Local community cooperation
A management plan exclusively relating to the nesting beaches of Crete was formulated by ARCHELON in 1997 and presented to local authorities. It suggests practical solutions for the conservation of the coastal zone and the sea turtles. The management plan was designed to be implemented at a low cost, and also aimed to integrate sea turtle conservation with the sustainable development of the local tourism industry. Protected zones in valuable commercial areas, such as Crete, can only be sustained if the local communities incorporate conservation initiatives into their growth plans. Consequently, ARCHELON is in close collaboration with all relevant authorities and the tourism industry at both the local and national level regarding the implementation of the management plan.
To successfully implement the plan and deal with any problems which may arise, ARCHELON and the local authorities communicate regularly. Local authorities keep ARCHELON informed about what is happening in the area, and ARCHELON serves as an advisor on activities that may have an impact on the nesting beaches or the sea turtles (e.g. the use of heavy machinery for cleaning beach sand).
In addition, the work of ARCHELON enhances Crete's tourism appeal by drawing attention to the benefits sea turtles provide to the local community: Turtles are an indication of a healthy, natural environment, an advantage that can be promoted at both a local and international level. ARCHELON's attempts to resolve important problems faced by the sea turtles (such as pollution and coastal erosion) also contribute to maintaining the quality of the tourism experience at a high level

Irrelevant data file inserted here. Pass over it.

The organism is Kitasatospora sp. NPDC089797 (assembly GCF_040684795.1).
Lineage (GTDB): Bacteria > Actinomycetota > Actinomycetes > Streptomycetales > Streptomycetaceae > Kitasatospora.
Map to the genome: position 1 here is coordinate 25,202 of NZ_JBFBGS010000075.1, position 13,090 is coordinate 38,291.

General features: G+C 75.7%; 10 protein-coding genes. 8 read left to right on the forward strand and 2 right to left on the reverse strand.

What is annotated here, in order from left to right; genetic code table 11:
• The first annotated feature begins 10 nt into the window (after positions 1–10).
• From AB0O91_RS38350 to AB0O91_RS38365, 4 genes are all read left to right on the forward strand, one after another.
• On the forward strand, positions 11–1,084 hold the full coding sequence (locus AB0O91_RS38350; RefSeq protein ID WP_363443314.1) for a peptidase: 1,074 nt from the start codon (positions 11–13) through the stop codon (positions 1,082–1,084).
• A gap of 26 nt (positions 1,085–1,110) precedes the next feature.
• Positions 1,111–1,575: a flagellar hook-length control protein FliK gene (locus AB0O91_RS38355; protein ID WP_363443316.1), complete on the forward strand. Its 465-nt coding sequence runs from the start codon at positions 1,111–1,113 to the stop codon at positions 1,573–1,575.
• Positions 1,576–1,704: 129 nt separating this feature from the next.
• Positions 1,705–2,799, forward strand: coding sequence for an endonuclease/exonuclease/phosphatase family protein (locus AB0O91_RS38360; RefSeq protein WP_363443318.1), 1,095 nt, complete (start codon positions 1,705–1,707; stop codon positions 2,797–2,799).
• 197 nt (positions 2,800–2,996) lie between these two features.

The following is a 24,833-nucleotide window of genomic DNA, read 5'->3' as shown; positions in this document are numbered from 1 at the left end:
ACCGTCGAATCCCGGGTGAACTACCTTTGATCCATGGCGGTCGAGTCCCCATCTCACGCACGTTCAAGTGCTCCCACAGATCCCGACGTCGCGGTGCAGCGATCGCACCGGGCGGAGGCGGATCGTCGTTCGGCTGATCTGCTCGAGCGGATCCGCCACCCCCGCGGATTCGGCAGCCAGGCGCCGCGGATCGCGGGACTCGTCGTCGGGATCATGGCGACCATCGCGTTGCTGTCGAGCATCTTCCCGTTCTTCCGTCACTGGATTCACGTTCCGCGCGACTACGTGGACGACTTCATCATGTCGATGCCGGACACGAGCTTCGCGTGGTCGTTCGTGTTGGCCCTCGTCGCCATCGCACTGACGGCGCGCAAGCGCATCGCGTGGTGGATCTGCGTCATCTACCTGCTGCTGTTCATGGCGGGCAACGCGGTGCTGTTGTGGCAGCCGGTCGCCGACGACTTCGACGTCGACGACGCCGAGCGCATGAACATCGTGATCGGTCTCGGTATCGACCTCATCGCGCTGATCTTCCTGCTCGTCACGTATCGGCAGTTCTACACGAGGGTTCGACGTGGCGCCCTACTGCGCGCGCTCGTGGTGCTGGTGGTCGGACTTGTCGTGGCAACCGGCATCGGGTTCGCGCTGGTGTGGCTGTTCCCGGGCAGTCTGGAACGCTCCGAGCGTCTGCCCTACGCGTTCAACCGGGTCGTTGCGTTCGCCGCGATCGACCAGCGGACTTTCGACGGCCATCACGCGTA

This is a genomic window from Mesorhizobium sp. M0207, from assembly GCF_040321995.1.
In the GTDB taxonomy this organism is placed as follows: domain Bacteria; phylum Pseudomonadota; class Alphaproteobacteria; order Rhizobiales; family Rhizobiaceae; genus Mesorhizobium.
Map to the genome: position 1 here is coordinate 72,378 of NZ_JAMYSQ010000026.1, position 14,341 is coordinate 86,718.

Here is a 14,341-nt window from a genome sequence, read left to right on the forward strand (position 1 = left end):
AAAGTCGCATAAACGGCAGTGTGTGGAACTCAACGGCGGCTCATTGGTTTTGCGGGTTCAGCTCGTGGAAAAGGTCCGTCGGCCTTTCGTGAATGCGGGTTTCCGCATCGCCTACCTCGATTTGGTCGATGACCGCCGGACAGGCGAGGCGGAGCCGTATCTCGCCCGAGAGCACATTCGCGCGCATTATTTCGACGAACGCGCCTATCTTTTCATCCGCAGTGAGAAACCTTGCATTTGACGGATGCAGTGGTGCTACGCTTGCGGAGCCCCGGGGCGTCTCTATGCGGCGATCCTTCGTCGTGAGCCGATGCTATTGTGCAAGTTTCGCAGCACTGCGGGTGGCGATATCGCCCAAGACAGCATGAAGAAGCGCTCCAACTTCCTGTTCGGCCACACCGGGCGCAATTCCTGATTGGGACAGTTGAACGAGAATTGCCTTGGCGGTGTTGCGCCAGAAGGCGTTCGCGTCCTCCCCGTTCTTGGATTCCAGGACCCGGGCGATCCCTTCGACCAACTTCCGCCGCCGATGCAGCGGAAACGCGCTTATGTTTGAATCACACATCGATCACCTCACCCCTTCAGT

Travel agencies have proved to be an important ally for ARCHELON, since they have the ability to provide information to their customers both prior to and upon arrival at the nesting areas. In fact, ARCHELON collaborates with an ever-increasing number of travel organizers, such as TUI, TUI Nordic, HOTELPLAN, and PURE CRETE. ARCHELON has also had a long-term, substantive relationship with major hotel chains such as GRECOTEL, AQUILA HOTELS AND RESORTS, AEGEAN STAR, ATLANTICA CALDERA HOTELS, GERANIOTIS HOTEL and LOUIS HOTELS. (It is worth noting that the GERANIOTIS HOTEL provided land free of charge for the ARCHELON volunteer campsite in Chania from 1995 until 2014. Their generous support has been a positive contribution to the successful operation of the field project.)
ARCHELON is an advisor to the environmental departments of the above-mentioned tourism enterprises about issues involving coastal management. Since the year 2000, more and more tourism-related businesses in Crete have been implementing ARCHELON’s management plan suggestions relative to the nesting habitat of sea turtles.
The aims of the Public Awareness programme are (1) to create mutual trust and cooperation between ARCHELON, members of the local community, and businesses which operate locally in the tourism sector, and (2) inform the general public about sea turtles, the dangers they face, and the work of ARCHELON.